In this case petitioner sought, through substitutions and amendments, various forms of relief following a three-year sentence imposed upon a plea of guilty. A hearing was had before a magistrate, who filed a comprehensive report, which was confirmed by the district court. The court held that he was entitled to no relief. It is clear, however, upon the facts found by the magistrate, corroborated by supplementary facts asserted by both sides in connection with the appeal, which we accept to the extent that they are in agreement,1 that petitioner is entitled to relief.
The sentencing in this case took place before our decision in United States v. Bednarski, 1 Cir., 1971, 445 F.2d 364, and the circumstances are somewhat less favorable to petitioner than those hypothesized in that case. Nonetheless, they are not sufficiently different to justify the district court's present disregard of what we said therein. The facts in the present case are that petitioner agreed to plead if the government dismissed an indictment and substituted an information, and that in consideration of petitioner's "cooperation" with regard to the government's claims against other defendants the government2 would take that fact into consideration in connection with its recommendation as to sentence. The government did not at that time state, or even intimate, any specifics as to what that recommendation would be. The United States Attorney did, however, thereafter, following the plea, come to a conclusion with respect to his recommendation. The court, however, did not permit the recommendation to be expressed.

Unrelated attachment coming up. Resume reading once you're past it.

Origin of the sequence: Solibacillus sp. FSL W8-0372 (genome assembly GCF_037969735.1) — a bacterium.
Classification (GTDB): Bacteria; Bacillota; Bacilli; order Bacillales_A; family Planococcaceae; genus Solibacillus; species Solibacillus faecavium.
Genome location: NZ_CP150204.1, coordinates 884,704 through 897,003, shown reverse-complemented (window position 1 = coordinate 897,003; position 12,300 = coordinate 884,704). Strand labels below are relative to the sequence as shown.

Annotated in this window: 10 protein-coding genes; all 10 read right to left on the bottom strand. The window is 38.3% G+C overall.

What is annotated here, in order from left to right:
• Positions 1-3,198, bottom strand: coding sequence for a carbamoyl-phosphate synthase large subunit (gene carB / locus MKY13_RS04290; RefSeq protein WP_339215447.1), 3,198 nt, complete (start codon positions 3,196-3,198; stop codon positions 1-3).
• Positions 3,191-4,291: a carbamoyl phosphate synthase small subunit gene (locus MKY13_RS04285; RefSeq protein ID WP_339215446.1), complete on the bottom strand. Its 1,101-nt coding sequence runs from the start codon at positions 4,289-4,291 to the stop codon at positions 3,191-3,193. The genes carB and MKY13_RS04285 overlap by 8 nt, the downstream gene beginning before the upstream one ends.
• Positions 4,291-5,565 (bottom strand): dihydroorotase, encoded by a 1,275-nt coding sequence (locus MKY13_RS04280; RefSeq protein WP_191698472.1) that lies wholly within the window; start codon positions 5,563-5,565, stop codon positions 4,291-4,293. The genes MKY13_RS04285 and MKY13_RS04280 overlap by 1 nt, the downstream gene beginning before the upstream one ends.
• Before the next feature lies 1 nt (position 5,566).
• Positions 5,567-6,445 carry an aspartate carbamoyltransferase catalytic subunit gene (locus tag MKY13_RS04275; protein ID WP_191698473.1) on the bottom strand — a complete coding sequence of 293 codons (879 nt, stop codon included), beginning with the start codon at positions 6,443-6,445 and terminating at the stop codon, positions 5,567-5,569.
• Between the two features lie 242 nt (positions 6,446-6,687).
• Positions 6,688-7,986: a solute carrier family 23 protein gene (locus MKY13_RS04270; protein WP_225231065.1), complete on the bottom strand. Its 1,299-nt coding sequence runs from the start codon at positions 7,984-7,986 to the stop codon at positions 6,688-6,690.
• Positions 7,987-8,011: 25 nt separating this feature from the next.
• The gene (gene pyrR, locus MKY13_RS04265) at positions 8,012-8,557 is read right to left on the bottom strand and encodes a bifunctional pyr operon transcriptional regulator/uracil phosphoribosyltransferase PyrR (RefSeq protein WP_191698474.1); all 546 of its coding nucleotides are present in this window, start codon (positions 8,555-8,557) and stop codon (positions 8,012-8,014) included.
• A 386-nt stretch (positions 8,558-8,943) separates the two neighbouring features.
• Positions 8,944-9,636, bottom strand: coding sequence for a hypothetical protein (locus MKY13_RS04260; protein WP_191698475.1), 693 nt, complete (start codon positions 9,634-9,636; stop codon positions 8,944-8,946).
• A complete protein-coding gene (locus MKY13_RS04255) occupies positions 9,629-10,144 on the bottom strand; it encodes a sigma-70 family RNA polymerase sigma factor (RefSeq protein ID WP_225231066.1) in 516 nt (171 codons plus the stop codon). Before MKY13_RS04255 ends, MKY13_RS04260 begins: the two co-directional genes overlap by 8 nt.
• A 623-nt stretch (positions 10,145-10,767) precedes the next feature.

The court should have, and presumably would have, asked for the government's recommendation had it known that the government had promised to make one. Santobello v. New York, 1971, 404 U.S. 257, 92 S. Ct. 495, 30 L. Ed. 2d 427. The court was deprived of this knowledge by the government's silence at the time the defendant disavowed having been offered any inducement for his guilty plea. This was before we pointed out in Bednarski the inappropriateness of such a charade. Bednarski, however, preceded the present proceeding, and should have controlled it.
It is difficult for a judge, having once made up his mind, to resentence a defendant, and both for the judge's sake, and the appearance of justice, we remand this case to be redrawn. The new district judge shall review all pertinent circumstances, including the recommendation of the U.S. Attorney, and shall thereupon, if he deems it appropriate, resentence the defendant. So that, hopefully, there may be no further misunderstanding, hereafter, before a court accepts a plea it shall inform the defendant that at the time of sentence it will inquire whether any promise was made with respect to recommending a sentence, either by the Assistant U.S. Attorney to the United States Attorney or by or on behalf of the United States Attorney to the court. Secondly, before imposing sentence the court shall inquire whether any such promise was in fact made, and if so, what it was. This does not mean that the court is obliged to accept the recommendation or that the defendant will have any complaint if it does not.
1. To the extent that petitioner's counsel asserts a somewhat more favorable situation than that acknowledged by the government, it does not increase the substance of his claim.
2. Strictly, the only promise was by the Assistant U.S. Attorney that he would recommend leniency to the United States Attorney, as distinguished from what the United States Attorney would recommend to the court. Whatever value there is in this distinction, the United States Attorney was in fact prepared to recommend a sentence less substantial than the one the court imposed.